Conversely, if the treatment fails to address the real reason, any improvement will be temporary.
Just sticking some needles in where it hurts won’t necessarily make any difference. Treating a sore back the right way, ie as Chinese medicine works, very often makes improvements, but that comes down to the initial diagnosis.
So it’s important to get the diagnosis right.
What does an acupuncturist think about when you say you have pain in your back?
Well – for instance:
What the pain is like
What makes it better or worse
The times or circumstances when it happens
How – if known – it originated
Are any strong emotions connected with it?
What happens elsewhere when you have it
How it affects you
On which acupuncture channel(s) the pain is felt
Where on those channels the pain is felt, and why.
The syndrome causing or accompanying the pain.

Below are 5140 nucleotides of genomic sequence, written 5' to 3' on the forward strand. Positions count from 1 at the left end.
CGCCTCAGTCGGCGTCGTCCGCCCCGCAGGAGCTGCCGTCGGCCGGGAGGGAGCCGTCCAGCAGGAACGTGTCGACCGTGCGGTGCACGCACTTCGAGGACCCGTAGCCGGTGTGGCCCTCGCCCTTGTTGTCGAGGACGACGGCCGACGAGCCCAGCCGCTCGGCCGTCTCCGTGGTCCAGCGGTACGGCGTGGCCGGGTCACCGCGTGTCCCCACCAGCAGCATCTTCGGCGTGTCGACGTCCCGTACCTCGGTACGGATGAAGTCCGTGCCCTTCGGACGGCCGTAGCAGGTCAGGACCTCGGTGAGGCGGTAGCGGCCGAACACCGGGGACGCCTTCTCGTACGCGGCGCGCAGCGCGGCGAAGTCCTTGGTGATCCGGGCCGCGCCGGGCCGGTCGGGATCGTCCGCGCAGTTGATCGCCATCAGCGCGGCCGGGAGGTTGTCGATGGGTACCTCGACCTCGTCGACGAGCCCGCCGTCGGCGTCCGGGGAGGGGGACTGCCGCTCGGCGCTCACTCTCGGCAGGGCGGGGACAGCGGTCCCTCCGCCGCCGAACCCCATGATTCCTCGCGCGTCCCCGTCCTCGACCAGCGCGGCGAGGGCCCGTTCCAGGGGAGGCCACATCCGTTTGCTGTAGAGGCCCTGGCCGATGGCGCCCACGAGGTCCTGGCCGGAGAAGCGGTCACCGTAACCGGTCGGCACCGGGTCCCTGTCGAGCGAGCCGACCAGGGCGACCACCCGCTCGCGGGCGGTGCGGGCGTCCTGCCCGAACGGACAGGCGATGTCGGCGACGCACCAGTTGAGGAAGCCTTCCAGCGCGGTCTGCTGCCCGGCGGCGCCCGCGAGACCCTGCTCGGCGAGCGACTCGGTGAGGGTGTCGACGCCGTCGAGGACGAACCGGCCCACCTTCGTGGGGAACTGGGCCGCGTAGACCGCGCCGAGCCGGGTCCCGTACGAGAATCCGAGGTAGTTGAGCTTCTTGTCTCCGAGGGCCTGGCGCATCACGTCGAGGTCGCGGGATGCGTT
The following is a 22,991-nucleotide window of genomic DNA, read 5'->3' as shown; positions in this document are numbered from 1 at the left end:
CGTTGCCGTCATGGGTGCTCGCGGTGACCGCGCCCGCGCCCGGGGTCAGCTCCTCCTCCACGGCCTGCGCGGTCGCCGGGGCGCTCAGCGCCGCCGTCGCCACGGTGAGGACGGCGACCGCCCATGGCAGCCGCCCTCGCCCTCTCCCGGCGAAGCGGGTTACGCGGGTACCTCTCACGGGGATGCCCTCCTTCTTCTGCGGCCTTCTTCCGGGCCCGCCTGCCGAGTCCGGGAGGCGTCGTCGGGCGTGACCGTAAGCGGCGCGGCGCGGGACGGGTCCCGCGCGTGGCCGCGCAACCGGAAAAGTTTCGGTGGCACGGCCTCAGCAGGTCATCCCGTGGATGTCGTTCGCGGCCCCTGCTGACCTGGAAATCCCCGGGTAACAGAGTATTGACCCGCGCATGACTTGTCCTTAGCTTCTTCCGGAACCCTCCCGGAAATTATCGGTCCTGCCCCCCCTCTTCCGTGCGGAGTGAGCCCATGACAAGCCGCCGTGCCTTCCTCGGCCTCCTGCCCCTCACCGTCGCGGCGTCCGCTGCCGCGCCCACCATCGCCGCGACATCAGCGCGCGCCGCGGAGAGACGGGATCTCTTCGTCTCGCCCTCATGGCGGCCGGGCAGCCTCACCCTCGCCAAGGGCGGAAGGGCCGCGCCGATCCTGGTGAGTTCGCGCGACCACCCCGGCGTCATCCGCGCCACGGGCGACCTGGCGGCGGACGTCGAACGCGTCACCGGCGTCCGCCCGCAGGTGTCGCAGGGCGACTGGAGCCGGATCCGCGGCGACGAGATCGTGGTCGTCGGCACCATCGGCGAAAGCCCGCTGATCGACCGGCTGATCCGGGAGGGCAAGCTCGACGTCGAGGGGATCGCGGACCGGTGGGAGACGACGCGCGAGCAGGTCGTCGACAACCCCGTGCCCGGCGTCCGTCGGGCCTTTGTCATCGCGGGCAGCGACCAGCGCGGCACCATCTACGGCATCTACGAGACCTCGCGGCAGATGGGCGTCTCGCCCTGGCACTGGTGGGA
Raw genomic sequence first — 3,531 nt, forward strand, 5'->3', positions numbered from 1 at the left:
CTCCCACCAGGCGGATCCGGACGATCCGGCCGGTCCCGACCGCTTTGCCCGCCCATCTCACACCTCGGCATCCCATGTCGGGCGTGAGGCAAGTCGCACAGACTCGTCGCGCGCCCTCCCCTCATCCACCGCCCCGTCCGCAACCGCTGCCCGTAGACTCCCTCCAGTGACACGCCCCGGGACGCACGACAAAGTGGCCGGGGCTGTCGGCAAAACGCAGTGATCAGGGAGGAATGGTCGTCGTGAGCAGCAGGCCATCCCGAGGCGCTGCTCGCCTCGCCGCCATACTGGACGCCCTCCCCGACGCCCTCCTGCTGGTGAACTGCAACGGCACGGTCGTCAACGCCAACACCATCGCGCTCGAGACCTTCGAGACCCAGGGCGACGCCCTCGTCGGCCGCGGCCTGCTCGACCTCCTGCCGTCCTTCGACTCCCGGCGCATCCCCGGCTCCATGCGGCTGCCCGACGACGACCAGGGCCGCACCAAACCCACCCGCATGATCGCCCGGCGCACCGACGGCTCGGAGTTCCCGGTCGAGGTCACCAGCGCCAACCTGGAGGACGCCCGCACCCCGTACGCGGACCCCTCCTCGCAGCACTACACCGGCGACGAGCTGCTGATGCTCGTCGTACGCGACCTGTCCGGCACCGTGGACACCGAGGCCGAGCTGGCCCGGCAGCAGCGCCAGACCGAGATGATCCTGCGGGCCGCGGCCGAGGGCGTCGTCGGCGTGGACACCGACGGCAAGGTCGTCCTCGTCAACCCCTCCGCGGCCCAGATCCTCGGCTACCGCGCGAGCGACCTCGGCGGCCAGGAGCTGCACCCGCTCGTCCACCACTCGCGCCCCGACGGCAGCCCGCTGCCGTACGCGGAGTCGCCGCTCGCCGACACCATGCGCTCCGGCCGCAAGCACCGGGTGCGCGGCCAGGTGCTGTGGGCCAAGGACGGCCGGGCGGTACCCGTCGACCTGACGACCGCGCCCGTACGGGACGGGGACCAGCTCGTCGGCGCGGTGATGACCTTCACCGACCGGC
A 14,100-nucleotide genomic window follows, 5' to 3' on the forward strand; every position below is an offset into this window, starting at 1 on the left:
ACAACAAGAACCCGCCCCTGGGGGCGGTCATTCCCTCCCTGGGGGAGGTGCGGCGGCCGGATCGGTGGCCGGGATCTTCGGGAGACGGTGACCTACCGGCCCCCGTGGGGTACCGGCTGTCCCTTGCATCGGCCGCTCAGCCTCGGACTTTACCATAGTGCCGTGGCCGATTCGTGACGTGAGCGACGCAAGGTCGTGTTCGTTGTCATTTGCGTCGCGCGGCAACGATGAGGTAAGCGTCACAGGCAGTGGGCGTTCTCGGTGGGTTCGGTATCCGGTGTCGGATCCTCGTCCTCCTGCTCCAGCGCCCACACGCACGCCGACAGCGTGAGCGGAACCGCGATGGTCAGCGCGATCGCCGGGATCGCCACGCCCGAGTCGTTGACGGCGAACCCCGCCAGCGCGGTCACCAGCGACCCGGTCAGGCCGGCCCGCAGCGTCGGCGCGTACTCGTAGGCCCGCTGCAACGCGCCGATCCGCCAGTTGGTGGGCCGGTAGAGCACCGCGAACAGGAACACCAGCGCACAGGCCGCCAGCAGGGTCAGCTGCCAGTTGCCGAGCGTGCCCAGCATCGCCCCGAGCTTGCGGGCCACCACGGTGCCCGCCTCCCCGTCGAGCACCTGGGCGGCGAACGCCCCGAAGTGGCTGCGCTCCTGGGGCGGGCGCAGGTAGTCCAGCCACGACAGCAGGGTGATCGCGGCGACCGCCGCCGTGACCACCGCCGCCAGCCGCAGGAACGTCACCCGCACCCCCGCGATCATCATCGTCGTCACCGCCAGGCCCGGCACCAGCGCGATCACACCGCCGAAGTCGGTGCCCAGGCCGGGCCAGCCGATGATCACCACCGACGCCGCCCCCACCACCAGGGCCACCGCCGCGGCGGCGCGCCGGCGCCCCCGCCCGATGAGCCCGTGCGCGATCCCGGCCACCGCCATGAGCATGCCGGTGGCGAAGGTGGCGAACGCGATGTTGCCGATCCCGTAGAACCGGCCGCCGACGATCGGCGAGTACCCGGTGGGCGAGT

The ‘Western’ diagnosis will be considered.
The Back-Shu points
Pain may also be felt, or a reaction discovered on examination, at any of the Back-Shu points. To save you clicking on that link, which takes you to a page about them, the Back-Shu’s are acupuncture points which are often important for both diagnosing and treating problems related to individual energy organs or Zang-fu.
Location of Back Pain
When examining someone with back pain, an acupuncturist thinks of the anatomy and physiology in Western Medicine, but also of the energy (Qi) moving along the acupuncture channels in the back.
Which acupuncture channels traverse the back?
Acupuncture Channels on the Back
The main acupuncture channels on the back are:
Governor Channel (in your spine)
Bladder channel (two vertical lines parallel to your spine)
(So what’s left out, you wonder? Just the Lung, Heart, Pericardium and Liver channels. But each of these can indirectly produce back pain through its paired Zang-fu. For instance, the Liver channel works on the back through the channel of its paired organ, the Gall-bladder.)
If you are using acupuncture or one of the many therapies that, in effect, use the theory of acupuncture (whether knowingly or not), it may help to find the place where the pain starts, finishes or goes to.
Why? Because then you’ll use the correct acupuncture channel.